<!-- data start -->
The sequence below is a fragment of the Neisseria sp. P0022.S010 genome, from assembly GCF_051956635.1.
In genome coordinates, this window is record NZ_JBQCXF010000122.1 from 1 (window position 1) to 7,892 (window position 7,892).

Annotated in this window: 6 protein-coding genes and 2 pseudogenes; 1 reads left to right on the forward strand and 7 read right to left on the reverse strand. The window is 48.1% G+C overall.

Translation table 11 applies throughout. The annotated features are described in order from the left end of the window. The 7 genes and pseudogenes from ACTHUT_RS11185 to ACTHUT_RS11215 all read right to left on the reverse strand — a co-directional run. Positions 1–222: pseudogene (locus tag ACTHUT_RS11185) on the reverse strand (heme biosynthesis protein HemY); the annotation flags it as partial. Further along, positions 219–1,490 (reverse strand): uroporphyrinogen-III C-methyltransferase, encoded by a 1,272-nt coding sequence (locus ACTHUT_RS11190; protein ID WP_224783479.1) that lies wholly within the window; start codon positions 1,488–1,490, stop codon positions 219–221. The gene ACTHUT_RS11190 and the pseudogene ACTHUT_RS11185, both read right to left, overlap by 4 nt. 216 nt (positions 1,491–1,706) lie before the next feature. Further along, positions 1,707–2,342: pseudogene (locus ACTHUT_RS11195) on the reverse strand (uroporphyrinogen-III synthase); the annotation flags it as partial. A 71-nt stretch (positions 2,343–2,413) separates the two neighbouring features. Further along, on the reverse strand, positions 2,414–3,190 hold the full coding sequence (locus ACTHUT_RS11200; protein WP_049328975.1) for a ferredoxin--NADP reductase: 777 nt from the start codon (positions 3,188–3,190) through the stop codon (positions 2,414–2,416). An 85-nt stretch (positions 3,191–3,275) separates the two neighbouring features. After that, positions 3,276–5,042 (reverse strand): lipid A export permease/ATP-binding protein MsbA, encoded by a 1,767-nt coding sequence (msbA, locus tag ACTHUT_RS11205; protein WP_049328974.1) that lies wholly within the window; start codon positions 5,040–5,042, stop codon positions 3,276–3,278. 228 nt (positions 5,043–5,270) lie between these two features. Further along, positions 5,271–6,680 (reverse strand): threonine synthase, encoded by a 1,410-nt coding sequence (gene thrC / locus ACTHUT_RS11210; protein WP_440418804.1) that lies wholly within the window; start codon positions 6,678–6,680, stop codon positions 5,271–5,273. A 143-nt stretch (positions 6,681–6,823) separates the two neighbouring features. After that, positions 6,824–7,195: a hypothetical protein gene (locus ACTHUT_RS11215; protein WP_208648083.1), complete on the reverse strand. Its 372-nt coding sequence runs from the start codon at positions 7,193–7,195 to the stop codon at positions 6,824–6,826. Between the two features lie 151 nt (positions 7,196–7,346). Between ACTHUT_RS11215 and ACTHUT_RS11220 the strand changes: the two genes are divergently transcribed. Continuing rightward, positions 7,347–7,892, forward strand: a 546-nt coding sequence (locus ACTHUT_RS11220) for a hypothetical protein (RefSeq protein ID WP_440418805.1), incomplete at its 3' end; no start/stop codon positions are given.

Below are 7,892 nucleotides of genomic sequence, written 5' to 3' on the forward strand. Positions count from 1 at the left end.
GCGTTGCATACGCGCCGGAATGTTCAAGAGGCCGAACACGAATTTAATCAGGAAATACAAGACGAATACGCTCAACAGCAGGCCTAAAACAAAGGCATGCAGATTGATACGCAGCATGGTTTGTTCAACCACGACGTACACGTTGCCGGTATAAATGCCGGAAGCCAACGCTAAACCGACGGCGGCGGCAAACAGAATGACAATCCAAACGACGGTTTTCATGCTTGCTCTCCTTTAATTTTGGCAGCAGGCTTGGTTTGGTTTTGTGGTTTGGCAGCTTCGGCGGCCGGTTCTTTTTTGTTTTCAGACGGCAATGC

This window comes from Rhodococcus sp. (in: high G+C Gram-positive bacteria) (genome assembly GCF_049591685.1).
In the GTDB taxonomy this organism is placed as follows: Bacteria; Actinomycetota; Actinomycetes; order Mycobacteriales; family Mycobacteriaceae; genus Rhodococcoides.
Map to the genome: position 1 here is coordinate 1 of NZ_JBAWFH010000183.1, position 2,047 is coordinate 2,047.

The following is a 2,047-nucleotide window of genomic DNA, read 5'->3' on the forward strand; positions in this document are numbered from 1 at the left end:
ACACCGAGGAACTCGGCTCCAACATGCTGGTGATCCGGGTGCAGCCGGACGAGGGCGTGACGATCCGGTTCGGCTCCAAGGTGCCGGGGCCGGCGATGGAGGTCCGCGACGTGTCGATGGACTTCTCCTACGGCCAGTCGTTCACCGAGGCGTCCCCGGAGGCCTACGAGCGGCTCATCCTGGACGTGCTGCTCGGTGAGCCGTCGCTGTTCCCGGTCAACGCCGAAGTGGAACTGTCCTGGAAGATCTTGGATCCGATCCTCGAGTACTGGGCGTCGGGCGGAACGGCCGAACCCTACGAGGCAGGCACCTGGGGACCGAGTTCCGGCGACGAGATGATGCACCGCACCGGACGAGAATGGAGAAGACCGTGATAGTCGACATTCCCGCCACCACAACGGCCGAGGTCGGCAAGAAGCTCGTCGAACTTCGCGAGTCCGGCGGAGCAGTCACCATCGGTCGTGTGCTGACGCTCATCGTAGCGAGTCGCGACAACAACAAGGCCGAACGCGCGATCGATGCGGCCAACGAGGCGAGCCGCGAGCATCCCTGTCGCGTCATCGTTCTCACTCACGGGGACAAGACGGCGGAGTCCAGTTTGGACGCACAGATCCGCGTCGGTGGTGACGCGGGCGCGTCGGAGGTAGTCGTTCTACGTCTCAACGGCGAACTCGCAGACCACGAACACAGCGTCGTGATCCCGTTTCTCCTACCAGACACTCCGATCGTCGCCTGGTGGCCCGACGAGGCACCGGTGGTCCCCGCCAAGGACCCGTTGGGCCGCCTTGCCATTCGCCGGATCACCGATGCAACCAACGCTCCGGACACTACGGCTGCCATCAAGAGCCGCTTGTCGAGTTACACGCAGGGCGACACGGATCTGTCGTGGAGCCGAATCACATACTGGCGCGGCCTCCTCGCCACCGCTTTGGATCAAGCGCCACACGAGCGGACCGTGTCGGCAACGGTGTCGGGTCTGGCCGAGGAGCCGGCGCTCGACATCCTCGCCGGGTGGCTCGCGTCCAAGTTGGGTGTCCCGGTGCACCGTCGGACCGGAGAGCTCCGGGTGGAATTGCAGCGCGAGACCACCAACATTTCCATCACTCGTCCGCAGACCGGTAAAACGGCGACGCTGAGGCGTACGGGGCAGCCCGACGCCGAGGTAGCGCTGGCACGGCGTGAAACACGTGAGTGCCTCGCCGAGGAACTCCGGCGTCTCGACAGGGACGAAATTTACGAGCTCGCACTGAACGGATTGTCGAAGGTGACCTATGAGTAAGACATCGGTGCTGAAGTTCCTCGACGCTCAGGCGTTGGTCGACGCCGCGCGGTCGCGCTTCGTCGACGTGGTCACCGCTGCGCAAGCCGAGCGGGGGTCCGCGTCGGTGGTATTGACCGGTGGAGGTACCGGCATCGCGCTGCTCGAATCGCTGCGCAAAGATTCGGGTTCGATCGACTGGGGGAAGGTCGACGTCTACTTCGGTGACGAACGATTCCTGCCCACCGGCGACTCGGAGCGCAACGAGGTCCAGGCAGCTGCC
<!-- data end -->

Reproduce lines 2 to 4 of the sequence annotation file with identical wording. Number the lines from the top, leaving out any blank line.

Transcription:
In genome coordinates, this window is record NZ_JBQCXF010000122.1 from 1 (window position 1) to 7,892 (window position 7,892).

Annotated in this window: 6 protein-coding genes and 2 pseudogenes; 1 reads left to right on the forward strand and 7 read right to left on the reverse strand. The window is 48.1% G+C overall.

Translation table 11 applies throughout. The annotated features are described in order from the left end of the window. The 7 genes and pseudogenes from ACTHUT_RS11185 to ACTHUT_RS11215 all read right to left on the reverse strand — a co-directional run. Positions 1–222: pseudogene (locus tag ACTHUT_RS11185) on the reverse strand (heme biosynthesis protein HemY); the annotation flags it as partial. Further along, positions 219–1,490 (reverse strand): uroporphyrinogen-III C-methyltransferase, encoded by a 1,272-nt coding sequence (locus ACTHUT_RS11190; protein ID WP_224783479.1) that lies wholly within the window; start codon positions 1,488–1,490, stop codon positions 219–221. The gene ACTHUT_RS11190 and the pseudogene ACTHUT_RS11185, both read right to left, overlap by 4 nt. 216 nt (positions 1,491–1,706) lie before the next feature. Further along, positions 1,707–2,342: pseudogene (locus ACTHUT_RS11195) on the reverse strand (uroporphyrinogen-III synthase); the annotation flags it as partial. A 71-nt stretch (positions 2,343–2,413) separates the two neighbouring features. Further along, on the reverse strand, positions 2,414–3,190 hold the full coding sequence (locus ACTHUT_RS11200; protein WP_049328975.1) for a ferredoxin--NADP reductase: 777 nt from the start codon (positions 3,188–3,190) through the stop codon (positions 2,414–2,416). An 85-nt stretch (positions 3,191–3,275) separates the two neighbouring features. After that, positions 3,276–5,042 (reverse strand): lipid A export permease/ATP-binding protein MsbA, encoded by a 1,767-nt coding sequence (msbA, locus tag ACTHUT_RS11205; protein WP_049328974.1) that lies wholly within the window; start codon positions 5,040–5,042, stop codon positions 3,276–3,278. 228 nt (positions 5,043–5,270) lie between these two features. Further along, positions 5,271–6,680 (reverse strand): threonine synthase, encoded by a 1,410-nt coding sequence (gene thrC / locus ACTHUT_RS11210; protein WP_440418804.1) that lies wholly within the window; start codon positions 6,678–6,680, stop codon positions 5,271–5,273. A 143-nt stretch (positions 6,681–6,823) separates the two neighbouring features. After that, positions 6,824–7,195: a hypothetical protein gene (locus ACTHUT_RS11215; protein WP_208648083.1), complete on the reverse strand. Its 372-nt coding sequence runs from the start codon at positions 7,193–7,195 to the stop codon at positions 6,824–6,826. Between the two features lie 151 nt (positions 7,196–7,346). Between ACTHUT_RS11215 and ACTHUT_RS11220 the strand changes: the two genes are divergently transcribed. Continuing rightward, positions 7,347–7,892, forward strand: a 546-nt coding sequence (locus ACTHUT_RS11220) for a hypothetical protein (RefSeq protein ID WP_440418805.1), incomplete at its 3' end; no start/stop codon positions are given.